“In a time of universal deceit, telling the truth becomes a revolutionary act.”
- George Orwell
Financial Advisors get a bad rap, and much of it is unjust. While we aren’t in the era of 2008, we’re still recovering from it, and for many it’s been a difficult hill to climb. The great news is that for those of us who get it, it’s actually a blessing in disguise.
Take this quote above as an example. The connection is extreme, yes; we would in no way claim that our industry is ridden with universal deceit. We wouldn’t be in this business if we did. But for those investors who feel this way, imagine how impactful an honest financial advisor (if they get the opportunity to prove it) is to their impression of the industry. Truth is simple. But the fact of the matter is that there are many “givens” that don’t actually take place because there is simply too much going on, too little repercussion, or too little incentive to do them. Here are some simple ways you can set yourself apart from the fray:
1. Put people first: The vast majority of advisors who have found real success in their careers have always put their desire to do well for their clients ahead of their desire to make money. We know this is true because we have worked with many of them. Their pursuit of improvement through coaching as opposed to advising or consulting, is a direct reflection of their desire to put people first. Coaching allows advisors to obtain skills that they can later use in partnership with their clients to help those clients build better communication and problem solving skills. This not only allows the clients to make better financial decisions, it teaches them how to do so on their own.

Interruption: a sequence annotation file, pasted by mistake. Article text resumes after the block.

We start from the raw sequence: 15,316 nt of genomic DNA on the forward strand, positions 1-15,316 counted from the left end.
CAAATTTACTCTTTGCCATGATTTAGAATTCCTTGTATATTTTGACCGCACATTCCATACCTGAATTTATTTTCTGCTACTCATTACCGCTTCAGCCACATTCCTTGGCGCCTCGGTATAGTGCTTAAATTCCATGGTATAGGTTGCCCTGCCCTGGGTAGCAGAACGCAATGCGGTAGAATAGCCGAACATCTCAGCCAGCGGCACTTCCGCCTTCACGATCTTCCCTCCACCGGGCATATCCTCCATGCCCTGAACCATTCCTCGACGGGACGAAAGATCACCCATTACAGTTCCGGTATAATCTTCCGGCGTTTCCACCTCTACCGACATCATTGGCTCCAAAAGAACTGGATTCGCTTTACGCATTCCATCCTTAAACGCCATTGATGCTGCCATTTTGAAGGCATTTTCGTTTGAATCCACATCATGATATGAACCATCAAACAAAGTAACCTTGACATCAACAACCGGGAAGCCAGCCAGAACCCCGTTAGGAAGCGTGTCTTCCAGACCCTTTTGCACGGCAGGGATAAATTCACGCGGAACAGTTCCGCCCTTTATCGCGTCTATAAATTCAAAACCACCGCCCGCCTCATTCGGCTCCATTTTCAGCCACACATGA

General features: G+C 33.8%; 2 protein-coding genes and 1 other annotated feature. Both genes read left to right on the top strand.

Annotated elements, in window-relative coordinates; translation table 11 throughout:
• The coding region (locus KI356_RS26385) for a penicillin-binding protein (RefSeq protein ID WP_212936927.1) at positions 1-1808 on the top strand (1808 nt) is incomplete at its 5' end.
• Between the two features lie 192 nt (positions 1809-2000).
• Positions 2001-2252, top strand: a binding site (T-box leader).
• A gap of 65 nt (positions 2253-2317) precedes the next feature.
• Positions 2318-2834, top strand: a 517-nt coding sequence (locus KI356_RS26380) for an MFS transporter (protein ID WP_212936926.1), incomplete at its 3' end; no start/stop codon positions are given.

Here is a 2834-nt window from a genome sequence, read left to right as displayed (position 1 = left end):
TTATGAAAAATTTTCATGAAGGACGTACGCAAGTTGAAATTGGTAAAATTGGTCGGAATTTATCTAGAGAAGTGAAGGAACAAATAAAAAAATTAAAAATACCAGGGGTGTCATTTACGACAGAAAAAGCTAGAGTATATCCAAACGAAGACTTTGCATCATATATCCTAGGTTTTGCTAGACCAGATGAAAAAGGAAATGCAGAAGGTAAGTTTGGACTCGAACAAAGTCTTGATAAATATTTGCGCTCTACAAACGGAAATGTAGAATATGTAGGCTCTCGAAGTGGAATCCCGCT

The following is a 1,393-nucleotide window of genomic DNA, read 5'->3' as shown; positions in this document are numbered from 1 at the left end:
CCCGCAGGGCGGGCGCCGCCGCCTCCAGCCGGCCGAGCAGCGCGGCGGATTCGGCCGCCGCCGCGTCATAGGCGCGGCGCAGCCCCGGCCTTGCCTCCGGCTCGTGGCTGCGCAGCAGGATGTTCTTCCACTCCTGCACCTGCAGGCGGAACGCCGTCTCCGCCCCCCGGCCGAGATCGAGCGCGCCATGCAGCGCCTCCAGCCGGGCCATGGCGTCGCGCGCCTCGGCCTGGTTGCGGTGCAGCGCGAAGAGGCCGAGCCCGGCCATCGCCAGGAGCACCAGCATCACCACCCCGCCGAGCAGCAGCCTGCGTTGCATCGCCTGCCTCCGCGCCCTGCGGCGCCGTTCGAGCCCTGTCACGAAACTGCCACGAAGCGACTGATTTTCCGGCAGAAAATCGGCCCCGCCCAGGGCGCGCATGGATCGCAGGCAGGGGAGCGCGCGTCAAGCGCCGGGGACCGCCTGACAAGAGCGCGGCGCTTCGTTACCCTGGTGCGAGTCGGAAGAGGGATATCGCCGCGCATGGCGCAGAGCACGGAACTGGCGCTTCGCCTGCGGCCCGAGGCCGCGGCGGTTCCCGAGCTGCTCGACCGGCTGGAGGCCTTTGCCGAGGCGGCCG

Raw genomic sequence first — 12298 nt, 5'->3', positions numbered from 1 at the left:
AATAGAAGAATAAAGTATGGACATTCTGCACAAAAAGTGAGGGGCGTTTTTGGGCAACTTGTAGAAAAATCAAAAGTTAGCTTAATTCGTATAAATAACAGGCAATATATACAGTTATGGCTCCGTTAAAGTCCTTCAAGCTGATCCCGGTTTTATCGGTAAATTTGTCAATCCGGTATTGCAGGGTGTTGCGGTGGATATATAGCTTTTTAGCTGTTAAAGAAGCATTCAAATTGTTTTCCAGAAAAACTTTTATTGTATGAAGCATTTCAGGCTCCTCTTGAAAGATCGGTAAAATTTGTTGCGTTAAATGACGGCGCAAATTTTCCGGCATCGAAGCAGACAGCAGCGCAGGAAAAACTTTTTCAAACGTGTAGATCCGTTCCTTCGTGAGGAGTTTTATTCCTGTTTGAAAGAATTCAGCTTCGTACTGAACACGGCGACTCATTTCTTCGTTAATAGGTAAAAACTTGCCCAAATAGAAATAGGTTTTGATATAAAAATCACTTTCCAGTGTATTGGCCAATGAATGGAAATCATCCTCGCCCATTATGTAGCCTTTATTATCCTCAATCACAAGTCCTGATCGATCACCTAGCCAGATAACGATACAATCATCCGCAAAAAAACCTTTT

2. Know your Financial Advisor Mission Statement: Hopefully your business is about more than helping people with their money. As someone in financial services and customer relations you probably have a unique and well-informed take on the world. What are you going to do to improve upon our industry, our world, or your business? Of course this is about knowing where you stand based on your metrics, but it’s also about knowing where you stand based on your values. Work with a coach or another advisor outside your business. Do some soul-searching to gain a deeper knowledge of why you do what you do and what you want the outcome of that to be.